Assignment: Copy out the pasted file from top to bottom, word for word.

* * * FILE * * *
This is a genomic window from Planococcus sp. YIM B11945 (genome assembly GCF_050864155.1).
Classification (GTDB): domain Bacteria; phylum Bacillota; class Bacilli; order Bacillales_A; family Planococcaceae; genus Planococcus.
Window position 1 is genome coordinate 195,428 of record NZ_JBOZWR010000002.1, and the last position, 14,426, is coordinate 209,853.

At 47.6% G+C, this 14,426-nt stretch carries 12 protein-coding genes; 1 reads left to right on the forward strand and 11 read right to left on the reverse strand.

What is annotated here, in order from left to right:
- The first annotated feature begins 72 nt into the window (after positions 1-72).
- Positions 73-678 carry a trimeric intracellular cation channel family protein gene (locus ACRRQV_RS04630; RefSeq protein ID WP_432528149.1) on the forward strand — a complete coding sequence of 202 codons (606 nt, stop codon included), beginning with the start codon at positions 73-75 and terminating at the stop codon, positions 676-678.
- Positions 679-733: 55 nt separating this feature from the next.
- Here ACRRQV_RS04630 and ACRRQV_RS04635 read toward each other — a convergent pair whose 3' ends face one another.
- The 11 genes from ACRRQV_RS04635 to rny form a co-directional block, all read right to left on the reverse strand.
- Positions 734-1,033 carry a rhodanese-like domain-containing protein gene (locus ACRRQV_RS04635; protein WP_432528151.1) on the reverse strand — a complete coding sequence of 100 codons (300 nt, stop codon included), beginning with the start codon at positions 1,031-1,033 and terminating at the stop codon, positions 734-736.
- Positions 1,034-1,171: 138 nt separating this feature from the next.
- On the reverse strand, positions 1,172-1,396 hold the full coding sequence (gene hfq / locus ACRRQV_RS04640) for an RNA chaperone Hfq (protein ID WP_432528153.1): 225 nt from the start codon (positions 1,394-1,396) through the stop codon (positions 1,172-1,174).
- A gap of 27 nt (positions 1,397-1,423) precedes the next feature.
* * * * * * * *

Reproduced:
This is a genomic window from Planococcus sp. YIM B11945 (genome assembly GCF_050864155.1).
Classification (GTDB): domain Bacteria; phylum Bacillota; class Bacilli; order Bacillales_A; family Planococcaceae; genus Planococcus.
Window position 1 is genome coordinate 195,428 of record NZ_JBOZWR010000002.1, and the last position, 14,426, is coordinate 209,853.

At 47.6% G+C, this 14,426-nt stretch carries 12 protein-coding genes; 1 reads left to right on the forward strand and 11 read right to left on the reverse strand.

What is annotated here, in order from left to right:
- The first annotated feature begins 72 nt into the window (after positions 1-72).
- Positions 73-678 carry a trimeric intracellular cation channel family protein gene (locus ACRRQV_RS04630; RefSeq protein ID WP_432528149.1) on the forward strand — a complete coding sequence of 202 codons (606 nt, stop codon included), beginning with the start codon at positions 73-75 and terminating at the stop codon, positions 676-678.
- Positions 679-733: 55 nt separating this feature from the next.
- Here ACRRQV_RS04630 and ACRRQV_RS04635 read toward each other — a convergent pair whose 3' ends face one another.
- The 11 genes from ACRRQV_RS04635 to rny form a co-directional block, all read right to left on the reverse strand.
- Positions 734-1,033 carry a rhodanese-like domain-containing protein gene (locus ACRRQV_RS04635; protein WP_432528151.1) on the reverse strand — a complete coding sequence of 100 codons (300 nt, stop codon included), beginning with the start codon at positions 1,031-1,033 and terminating at the stop codon, positions 734-736.
- Positions 1,034-1,171: 138 nt separating this feature from the next.
- On the reverse strand, positions 1,172-1,396 hold the full coding sequence (gene hfq / locus ACRRQV_RS04640) for an RNA chaperone Hfq (protein ID WP_432528153.1): 225 nt from the start codon (positions 1,394-1,396) through the stop codon (positions 1,172-1,174).
- A gap of 27 nt (positions 1,397-1,423) precedes the next feature.